But Coptic is an important language for many Christians even now. Linguists and historians consider it to be the first-ever Christian language. It was based on four very important languages during its time, too, which made it all the more influential as a tongue of both trade and faith. Demotic, Hieratic, Hieroglyphics, and the aforementioned Greek all had a profound influence on the development of Coptic as it spread across Egypt.
Sadly, it shuttered later in the Roman period. Even more unfortunate, it was eventually dropped as a language of religious instruction and cataloging, too. Today, Coptic lives on in ancient religious texts that still hold significant import for Christians around the Middle East and the world.
5 Old High German
Like how Old English eventually transitioned toward Modern English, Old High German can say the same thing for its current-day evolution. Old High German is regarded by linguists as the earliest, most primitive stage of the German language. Most historians identify it as having swung heavily into favor around Bavaria and other German regions beginning between the years AD 500 and 700. Then, it reigned in common and popular usage until roughly 1050, when it was replaced over the next several centuries by more modern German-related dialects.
In practice at that time, several dialects within Old High German were common depending upon the region in which one found themselves. The areas now known as Austria, Germany, and Switzerland all had their own dialects. Plus, there were what were known as “Upper High German” dialects, too—namely Alemannic, Bavarian, and Franconian.
We say all that simply to note that these Old High German dialects may have faded away in time, beginning around the year 1050. But they all had a direct impact on the German that is spoken in Germany and elsewhere in the world today. In addition to that, just like many languages on this list, a considerable amount of ancient religious and philosophical texts were written in Old High German, too. Thus, its legacy as a language of academia and the church lives on in the present.
Akkad was one of the most important cities in Mesopotamia thousands of years ago. As an early civilization with a large number of citizens within its limits, Akkad eventually developed its own language, appropriately called Akkadian. Today, historians recognize Akkadian as the very first of the Semitic languages. There are two major modern-day Semitic languages that still take their inspiration from Akkadian: Hebrew and Arabic. So, in that way alone, Akkadian has had an impact on the modern world even thousands of years after it died out.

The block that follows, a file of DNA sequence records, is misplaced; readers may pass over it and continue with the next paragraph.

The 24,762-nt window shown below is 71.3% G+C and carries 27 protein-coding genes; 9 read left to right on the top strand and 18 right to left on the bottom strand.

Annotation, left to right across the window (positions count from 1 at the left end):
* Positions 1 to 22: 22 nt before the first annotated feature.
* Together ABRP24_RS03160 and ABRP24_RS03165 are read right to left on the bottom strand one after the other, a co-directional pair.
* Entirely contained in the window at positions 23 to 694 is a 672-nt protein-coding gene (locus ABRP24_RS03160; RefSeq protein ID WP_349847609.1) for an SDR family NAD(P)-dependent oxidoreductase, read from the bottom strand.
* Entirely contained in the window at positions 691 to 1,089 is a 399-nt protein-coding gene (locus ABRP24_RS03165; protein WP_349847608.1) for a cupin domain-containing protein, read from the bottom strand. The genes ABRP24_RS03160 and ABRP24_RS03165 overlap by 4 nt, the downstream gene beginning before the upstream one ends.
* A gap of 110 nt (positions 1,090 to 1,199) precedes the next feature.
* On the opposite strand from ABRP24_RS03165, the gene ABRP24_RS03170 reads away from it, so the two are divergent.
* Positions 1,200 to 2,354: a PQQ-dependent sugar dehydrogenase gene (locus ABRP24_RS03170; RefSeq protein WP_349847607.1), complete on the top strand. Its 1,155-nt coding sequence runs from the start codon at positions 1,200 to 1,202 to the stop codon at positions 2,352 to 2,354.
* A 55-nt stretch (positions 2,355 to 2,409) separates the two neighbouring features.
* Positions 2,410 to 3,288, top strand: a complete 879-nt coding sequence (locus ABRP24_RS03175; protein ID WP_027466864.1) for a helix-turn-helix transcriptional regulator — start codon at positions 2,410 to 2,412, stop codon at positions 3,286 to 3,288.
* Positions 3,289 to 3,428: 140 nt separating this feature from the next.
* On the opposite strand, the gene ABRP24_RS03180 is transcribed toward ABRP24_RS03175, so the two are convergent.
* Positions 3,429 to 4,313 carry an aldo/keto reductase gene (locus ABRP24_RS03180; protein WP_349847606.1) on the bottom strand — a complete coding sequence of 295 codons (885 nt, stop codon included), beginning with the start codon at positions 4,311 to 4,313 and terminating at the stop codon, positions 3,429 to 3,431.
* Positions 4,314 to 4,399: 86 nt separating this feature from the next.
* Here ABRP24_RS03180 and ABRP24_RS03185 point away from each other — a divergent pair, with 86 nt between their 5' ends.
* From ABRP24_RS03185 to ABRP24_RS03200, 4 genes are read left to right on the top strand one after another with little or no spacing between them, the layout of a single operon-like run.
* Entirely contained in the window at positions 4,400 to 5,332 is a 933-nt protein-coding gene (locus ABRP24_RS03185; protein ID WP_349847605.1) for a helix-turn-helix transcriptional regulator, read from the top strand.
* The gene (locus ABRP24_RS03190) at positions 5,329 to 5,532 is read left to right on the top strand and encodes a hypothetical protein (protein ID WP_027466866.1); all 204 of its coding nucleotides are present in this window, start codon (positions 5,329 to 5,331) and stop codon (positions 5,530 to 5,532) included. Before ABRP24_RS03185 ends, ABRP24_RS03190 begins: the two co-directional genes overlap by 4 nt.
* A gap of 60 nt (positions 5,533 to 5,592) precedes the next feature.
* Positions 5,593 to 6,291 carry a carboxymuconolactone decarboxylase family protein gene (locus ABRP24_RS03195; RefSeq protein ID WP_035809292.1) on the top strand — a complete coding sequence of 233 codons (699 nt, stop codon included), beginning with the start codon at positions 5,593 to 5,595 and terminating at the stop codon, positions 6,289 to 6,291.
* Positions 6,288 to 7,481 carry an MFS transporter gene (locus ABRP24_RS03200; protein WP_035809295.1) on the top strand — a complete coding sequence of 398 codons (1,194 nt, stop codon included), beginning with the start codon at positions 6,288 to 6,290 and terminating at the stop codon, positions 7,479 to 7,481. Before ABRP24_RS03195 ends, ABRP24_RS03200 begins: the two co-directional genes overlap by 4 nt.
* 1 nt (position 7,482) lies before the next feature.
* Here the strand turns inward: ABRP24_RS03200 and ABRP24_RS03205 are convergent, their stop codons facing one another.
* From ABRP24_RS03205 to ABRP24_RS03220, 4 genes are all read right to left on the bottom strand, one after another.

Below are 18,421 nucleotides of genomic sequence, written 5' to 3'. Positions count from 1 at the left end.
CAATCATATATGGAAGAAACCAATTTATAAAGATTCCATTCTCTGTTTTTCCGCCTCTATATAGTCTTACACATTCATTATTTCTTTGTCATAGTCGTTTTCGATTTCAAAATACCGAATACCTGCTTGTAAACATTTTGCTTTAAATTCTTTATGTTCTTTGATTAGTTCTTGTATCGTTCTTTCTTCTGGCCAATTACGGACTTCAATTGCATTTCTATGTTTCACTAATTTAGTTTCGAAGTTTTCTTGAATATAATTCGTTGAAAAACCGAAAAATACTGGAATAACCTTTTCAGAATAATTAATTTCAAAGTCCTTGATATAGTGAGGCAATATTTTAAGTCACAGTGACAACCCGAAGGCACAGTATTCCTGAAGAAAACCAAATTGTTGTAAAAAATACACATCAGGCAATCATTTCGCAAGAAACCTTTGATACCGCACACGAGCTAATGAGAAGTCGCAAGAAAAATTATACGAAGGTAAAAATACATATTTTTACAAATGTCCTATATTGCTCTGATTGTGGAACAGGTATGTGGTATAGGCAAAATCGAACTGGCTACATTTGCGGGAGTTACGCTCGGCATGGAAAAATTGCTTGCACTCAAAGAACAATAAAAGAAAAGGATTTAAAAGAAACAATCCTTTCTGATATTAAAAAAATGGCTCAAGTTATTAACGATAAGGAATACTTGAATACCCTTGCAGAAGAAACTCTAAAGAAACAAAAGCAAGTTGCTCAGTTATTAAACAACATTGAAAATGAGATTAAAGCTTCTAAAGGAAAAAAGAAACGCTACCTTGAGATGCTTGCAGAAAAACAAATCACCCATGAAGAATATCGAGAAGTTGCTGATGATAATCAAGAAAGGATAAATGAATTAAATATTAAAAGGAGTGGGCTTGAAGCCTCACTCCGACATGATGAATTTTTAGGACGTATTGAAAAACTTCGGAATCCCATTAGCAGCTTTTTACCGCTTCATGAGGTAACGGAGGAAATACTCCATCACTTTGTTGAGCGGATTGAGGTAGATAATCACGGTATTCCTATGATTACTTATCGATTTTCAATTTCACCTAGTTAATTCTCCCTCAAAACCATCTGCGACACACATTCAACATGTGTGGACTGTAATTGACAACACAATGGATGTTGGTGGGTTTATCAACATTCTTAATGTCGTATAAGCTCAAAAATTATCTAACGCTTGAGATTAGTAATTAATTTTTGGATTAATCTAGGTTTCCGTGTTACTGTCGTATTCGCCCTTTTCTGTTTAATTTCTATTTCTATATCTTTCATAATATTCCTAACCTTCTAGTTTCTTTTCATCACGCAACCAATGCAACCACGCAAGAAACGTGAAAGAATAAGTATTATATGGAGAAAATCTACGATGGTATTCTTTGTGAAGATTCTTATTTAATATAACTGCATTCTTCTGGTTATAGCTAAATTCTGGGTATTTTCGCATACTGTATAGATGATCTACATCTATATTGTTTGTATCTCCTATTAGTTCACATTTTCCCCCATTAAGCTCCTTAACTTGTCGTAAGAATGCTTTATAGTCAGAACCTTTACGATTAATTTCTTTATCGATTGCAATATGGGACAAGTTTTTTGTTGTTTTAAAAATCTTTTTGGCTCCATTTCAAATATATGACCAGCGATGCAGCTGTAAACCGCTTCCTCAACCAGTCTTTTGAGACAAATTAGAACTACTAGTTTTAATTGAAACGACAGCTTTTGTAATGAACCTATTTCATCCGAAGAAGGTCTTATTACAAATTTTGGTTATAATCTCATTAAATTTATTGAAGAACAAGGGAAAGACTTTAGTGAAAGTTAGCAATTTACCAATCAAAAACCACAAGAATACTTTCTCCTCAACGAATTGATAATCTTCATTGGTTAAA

That isn’t the only legacy left by the people of Akkad in regard to their language choices, though. Akkadian was also the first language written in cuneiform. Because of that, the writings of Akkadian still survive to this day—where archaeological evidence has been preserved and carefully uncovered, at least. But the fact that cuneiform allows us to see into the past like that with such relative ease is a shocker.
If you want to study Akkadian, you must learn cuneiform, which academics and linguists across the world have tended to do. Sadly, Akkadian died out for good in about the eighth century BC. But between the Babylonians, Chaldeans, and Mesopotamians, it had a heck of a run before the end.
Aramaic is best known as the language that Jesus Christ spoke when he was alive. He was far from the only one who used it, too. It was incredibly widely used during the time of Christ—so much so that it was the lingua franca of much of the Middle East and spoken as a primary language by a great many disparate groups there. The Akkadian language we just learned about actually died out because of Aramaic! Even though Aramaic was more complex than Akkadian, it simply swept across the region and took hold as the dominant language for centuries on end.